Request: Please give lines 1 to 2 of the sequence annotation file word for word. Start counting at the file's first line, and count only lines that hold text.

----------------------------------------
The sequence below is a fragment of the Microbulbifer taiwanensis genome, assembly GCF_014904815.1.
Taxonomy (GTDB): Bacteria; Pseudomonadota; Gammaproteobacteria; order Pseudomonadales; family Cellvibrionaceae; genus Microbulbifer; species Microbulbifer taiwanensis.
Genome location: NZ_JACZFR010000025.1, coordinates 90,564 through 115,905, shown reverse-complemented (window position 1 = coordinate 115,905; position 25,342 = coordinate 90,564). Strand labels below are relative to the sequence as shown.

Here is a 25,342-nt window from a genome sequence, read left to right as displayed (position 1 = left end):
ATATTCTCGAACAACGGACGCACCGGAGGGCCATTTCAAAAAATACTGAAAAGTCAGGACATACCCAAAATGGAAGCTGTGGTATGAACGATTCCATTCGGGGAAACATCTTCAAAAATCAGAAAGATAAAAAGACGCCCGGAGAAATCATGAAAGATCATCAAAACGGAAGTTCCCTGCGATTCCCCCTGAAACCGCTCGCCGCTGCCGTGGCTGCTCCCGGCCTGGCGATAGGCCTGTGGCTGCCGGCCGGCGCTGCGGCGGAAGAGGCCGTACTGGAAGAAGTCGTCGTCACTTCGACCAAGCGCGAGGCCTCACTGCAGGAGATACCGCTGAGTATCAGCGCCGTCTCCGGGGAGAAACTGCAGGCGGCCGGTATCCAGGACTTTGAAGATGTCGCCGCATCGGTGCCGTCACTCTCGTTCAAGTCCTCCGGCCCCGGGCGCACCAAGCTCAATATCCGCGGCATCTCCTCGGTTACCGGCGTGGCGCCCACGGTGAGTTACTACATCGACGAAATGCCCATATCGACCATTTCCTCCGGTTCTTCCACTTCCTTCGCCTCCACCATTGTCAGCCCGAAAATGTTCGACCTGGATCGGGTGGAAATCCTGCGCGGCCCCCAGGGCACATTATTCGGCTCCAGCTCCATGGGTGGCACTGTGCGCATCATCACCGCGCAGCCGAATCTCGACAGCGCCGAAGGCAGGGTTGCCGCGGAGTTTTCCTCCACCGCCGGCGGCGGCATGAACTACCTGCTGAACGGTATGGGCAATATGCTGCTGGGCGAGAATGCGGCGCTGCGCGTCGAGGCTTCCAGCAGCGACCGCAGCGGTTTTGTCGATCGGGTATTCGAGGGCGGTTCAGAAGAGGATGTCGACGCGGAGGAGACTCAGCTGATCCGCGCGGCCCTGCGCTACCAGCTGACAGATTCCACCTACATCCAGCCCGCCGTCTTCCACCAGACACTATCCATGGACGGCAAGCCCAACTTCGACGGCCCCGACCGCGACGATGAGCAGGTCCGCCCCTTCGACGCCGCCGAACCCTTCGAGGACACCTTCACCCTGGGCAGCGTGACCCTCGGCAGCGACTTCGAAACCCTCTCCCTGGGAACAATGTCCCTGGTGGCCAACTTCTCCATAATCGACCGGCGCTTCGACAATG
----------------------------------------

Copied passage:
The sequence below is a fragment of the Microbulbifer taiwanensis genome, assembly GCF_014904815.1.
Taxonomy (GTDB): Bacteria; Pseudomonadota; Gammaproteobacteria; order Pseudomonadales; family Cellvibrionaceae; genus Microbulbifer; species Microbulbifer taiwanensis.